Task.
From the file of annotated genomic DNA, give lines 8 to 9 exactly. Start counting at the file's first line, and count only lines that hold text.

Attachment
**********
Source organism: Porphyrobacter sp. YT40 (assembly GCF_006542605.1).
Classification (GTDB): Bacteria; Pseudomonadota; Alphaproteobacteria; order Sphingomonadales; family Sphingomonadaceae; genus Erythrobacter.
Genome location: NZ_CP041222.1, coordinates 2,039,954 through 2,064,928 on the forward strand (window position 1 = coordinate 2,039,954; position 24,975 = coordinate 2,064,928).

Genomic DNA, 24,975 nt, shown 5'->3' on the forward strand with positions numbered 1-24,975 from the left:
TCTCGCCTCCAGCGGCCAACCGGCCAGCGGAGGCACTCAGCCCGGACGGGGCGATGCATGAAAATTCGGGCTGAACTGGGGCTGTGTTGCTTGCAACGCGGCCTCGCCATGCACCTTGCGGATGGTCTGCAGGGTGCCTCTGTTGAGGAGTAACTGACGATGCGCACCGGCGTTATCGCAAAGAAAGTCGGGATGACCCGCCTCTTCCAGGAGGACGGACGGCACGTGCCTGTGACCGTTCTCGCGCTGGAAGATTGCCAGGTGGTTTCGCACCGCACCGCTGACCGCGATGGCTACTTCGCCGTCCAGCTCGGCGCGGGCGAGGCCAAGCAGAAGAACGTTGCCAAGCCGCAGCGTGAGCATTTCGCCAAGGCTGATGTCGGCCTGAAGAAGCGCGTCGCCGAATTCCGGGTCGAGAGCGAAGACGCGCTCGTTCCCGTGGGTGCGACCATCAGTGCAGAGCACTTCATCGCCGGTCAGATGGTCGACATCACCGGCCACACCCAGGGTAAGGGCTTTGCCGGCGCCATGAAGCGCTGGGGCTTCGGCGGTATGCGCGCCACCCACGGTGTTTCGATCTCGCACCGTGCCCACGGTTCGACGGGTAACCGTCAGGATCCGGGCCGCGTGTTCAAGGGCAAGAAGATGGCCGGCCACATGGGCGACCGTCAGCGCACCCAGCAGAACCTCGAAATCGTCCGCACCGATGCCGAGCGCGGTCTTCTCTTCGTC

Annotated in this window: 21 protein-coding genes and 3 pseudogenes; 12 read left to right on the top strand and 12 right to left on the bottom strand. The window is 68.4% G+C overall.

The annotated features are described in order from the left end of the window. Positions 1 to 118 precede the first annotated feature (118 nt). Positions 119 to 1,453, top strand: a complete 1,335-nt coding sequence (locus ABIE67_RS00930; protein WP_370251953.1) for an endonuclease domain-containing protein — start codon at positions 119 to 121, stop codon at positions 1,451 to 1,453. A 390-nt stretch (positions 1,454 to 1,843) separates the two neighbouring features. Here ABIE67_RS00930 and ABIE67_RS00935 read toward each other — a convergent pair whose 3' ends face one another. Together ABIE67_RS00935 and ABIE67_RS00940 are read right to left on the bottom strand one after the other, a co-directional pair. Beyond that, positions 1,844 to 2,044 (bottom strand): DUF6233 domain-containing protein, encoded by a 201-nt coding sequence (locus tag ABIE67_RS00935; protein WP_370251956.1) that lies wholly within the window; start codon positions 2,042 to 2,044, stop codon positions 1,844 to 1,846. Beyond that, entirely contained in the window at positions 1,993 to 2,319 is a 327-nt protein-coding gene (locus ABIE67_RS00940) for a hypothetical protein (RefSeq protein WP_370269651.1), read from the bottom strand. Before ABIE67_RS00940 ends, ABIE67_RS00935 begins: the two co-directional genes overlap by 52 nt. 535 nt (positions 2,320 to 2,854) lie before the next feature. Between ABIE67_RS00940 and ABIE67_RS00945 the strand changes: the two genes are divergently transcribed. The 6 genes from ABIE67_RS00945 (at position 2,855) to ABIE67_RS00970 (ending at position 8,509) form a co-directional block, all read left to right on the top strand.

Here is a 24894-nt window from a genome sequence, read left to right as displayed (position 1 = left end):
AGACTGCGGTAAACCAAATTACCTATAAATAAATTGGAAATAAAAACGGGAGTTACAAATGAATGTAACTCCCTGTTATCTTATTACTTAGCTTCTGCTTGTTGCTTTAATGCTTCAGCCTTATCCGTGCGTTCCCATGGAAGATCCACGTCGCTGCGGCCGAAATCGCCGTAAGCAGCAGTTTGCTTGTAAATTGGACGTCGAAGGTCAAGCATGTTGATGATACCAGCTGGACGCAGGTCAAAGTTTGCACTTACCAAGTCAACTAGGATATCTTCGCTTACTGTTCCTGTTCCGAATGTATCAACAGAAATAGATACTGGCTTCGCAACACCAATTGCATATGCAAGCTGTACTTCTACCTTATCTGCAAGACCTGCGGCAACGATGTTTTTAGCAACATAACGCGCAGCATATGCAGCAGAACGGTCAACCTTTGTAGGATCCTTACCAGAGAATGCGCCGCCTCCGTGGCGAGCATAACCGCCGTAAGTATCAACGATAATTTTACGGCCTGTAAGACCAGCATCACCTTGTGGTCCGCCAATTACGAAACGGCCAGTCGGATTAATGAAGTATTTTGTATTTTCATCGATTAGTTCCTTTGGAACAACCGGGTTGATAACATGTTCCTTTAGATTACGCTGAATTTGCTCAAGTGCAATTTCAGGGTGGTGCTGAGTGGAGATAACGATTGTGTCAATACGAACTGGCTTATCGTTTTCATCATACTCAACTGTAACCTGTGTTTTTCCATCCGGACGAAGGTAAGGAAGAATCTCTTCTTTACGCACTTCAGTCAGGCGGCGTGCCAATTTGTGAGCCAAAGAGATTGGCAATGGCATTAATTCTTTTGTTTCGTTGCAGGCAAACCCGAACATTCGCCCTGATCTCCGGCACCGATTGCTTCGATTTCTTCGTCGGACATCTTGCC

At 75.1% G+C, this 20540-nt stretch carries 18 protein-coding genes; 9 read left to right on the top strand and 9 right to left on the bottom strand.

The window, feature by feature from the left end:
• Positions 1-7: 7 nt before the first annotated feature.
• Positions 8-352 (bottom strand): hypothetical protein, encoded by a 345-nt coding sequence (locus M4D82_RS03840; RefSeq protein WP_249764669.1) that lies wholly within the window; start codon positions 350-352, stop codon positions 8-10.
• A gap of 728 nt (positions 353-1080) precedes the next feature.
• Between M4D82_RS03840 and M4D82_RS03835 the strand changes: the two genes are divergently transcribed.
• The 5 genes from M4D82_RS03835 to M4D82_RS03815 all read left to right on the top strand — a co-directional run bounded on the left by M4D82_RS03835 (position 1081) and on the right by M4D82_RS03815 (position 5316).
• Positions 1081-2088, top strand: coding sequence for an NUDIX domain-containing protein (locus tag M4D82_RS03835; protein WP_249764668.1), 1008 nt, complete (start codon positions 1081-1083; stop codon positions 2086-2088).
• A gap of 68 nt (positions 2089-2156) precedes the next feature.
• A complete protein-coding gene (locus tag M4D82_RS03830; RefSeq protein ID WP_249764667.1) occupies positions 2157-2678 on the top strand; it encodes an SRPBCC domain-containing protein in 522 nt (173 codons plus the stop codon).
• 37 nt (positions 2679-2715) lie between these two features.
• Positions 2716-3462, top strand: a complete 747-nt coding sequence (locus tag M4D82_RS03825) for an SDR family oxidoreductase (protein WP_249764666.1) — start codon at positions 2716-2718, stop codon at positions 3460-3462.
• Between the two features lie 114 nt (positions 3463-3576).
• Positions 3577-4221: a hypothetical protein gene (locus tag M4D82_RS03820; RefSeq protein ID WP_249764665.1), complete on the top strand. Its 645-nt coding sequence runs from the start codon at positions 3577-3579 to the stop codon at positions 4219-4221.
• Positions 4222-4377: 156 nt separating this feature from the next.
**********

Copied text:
Here is a 24894-nt window from a genome sequence, read left to right as displayed (position 1 = left end):
AGACTGCGGTAAACCAAATTACCTATAAATAAATTGGAAATAAAAACGGGAGTTACAAATGAATGTAACTCCCTGTTATCTTATTACTTAGCTTCTGCTTGTTGCTTTAATGCTTCAGCCTTATCCGTGCGTTCCCATGGAAGATCCACGTCGCTGCGGCCGAAATCGCCGTAAGCAGCAGTTTGCTTGTAAATTGGACGTCGAAGGTCAAGCATGTTGATGATACCAGCTGGACGCAGGTCAAAGTTTGCACTTACCAAGTCAACTAGGATATCTTCGCTTACTGTTCCTGTTCCGAATGTATCAACAGAAATAGATACTGGCTTCGCAACACCAATTGCATATGCAAGCTGTACTTCTACCTTATCTGCAAGACCTGCGGCAACGATGTTTTTAGCAACATAACGCGCAGCATATGCAGCAGAACGGTCAACCTTTGTAGGATCCTTACCAGAGAATGCGCCGCCTCCGTGGCGAGCATAACCGCCGTAAGTATCAACGATAATTTTACGGCCTGTAAGACCAGCATCACCTTGTGGTCCGCCAATTACGAAACGGCCAGTCGGATTAATGAAGTATTTTGTATTTTCATCGATTAGTTCCTTTGGAACAACCGGGTTGATAACATGTTCCTTTAGATTACGCTGAATTTGCTCAAGTGCAATTTCAGGGTGGTGCTGAGTGGAGATAACGATTGTGTCAATACGAACTGGCTTATCGTTTTCATCATACTCAACTGTAACCTGTGTTTTTCCATCCGGACGAAGGTAAGGAAGAATCTCTTCTTTACGCACTTCAGTCAGGCGGCGTGCCAATTTGTGAGCCAAAGAGATTGGCAATGGCATTAATTCTTTTGTTTCGTTGCAGGCAAACCCGAACATTCGCCCTGATCTCCGGCACCGATTGCTTCGATTTCTTCGTCGGACATCTTGCC